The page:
Research in Engineering Design

, Volume 2, Issue 3, pp 171–181 | Cite as

The algebras of design

  • George Stiny
Article

Abstract

Shapes made up either of points, lines, planes, or solids belong to algebras that separately and in Cartesian products provide the main objects and devices used in shape grammars.

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References

  1. T.W. Knight, 1989, “Color grammars: designing with lines and colors,”Planning and Design: Environment and Planning B 16, 4, 417–449 (The use of this idea in the algebras in Table 1 is elaborated in Stiny 1990c).Google Scholar
  2. R. Krishnamurti and C.F. Earl, 1990, “Shape recognition in three dimensions,” manuscript. To appear inPlanning and Design: Environment and Planning B.Google Scholar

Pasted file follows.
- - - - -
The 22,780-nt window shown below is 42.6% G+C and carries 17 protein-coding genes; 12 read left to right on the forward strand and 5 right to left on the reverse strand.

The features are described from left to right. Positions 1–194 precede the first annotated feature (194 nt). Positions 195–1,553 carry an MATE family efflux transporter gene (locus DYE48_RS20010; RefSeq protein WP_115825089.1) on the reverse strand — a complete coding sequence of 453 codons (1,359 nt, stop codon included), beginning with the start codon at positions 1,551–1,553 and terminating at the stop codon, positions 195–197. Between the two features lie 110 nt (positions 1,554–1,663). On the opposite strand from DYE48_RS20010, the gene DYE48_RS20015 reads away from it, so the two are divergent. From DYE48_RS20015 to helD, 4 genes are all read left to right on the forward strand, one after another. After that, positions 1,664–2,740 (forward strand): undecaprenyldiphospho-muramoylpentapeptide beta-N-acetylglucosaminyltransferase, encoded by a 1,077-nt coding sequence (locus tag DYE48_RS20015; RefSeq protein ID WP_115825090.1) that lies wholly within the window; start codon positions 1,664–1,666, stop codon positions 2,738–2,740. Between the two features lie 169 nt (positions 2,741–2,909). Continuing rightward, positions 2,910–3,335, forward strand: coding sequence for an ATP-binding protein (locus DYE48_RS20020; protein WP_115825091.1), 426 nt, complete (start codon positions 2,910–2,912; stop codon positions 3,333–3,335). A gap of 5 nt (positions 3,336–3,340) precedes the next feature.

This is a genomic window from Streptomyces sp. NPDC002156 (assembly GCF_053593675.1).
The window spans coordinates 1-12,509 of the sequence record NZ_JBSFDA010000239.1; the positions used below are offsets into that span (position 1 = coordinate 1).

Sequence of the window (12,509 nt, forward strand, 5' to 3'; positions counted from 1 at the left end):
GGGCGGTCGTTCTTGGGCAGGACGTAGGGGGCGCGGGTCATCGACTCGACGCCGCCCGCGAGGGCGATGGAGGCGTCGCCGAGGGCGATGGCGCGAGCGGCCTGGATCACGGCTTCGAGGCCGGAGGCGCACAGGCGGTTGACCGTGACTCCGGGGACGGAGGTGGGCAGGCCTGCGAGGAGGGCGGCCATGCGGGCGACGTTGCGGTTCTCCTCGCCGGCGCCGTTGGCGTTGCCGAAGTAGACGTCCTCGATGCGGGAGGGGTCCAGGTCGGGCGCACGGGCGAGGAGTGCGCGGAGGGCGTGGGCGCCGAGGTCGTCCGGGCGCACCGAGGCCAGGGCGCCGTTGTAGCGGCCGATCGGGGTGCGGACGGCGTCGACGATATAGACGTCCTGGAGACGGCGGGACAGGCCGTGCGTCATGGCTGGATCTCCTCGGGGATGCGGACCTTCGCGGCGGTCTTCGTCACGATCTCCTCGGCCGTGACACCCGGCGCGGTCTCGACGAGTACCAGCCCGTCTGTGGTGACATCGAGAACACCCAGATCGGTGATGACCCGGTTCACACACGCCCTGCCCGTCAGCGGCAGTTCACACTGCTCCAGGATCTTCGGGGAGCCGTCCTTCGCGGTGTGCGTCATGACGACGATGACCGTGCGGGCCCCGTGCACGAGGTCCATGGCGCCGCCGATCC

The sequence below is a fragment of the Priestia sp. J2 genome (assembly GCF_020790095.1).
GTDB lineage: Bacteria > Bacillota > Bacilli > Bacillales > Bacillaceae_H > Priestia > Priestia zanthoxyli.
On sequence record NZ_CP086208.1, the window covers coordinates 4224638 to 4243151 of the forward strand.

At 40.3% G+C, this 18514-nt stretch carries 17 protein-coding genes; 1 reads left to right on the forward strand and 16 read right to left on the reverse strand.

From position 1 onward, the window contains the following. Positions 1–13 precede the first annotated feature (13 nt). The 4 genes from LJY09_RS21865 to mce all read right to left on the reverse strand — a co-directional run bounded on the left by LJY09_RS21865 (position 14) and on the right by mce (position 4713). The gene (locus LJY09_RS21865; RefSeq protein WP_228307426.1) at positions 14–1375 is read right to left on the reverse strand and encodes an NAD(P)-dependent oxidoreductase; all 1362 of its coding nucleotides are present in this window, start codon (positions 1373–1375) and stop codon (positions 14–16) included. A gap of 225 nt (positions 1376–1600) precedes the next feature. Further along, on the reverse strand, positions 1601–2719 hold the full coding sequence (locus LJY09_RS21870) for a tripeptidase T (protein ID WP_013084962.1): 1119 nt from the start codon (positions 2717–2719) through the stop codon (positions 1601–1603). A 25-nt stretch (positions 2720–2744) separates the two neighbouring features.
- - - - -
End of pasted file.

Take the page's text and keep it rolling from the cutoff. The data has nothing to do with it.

3. G. Stiny, 1975,Pictorial and Formal Aspects of Shape and Shape Grammars Birkhauser, Basel.Google Scholar
  4. G. Stiny, 1980. “Kindergarten grammars: designing with Froebel's building gifts,”Environment and Planning B, 7, 4, 409–462.Google Scholar
  5. G. Stiny, 1988,Shape: A Primer in Algebra, Grammar, and Description, manuscript.Google Scholar
  6. G. Stiny, 1989, “Formal devices for design,” in S.L. Newsome, W.R. Spillers, and S. Finger (eds.),Design Theory '88 Springer-Verlag, New York.Google Scholar
  7. G. Stiny, 1990a, “What is a design?,”Planning and Design: Environment and Planning B, 17, 1, 97–103.Google Scholar
  8. G. Stiny, 1990b, “What designers do that computers should,” in M. McCullough, W.J. Mitchell, and P. Purcell (eds.),The Electronic Design Studio: Architectural Knowledge and Media in the Computer Era, M. I. T. Press, Cambridge, MA.Google Scholar
  9. G. Stiny, 1990c, “Weights,” manuscript.Google Scholar

Copyright information

© Springer-Verlag New York Inc. 1991

Authors and Affiliations

  • George Stiny
    • 1
  1. 1.Graduate School of Architecture and Urban PlanningUniversity of CaliforniaLos AngelesUSA

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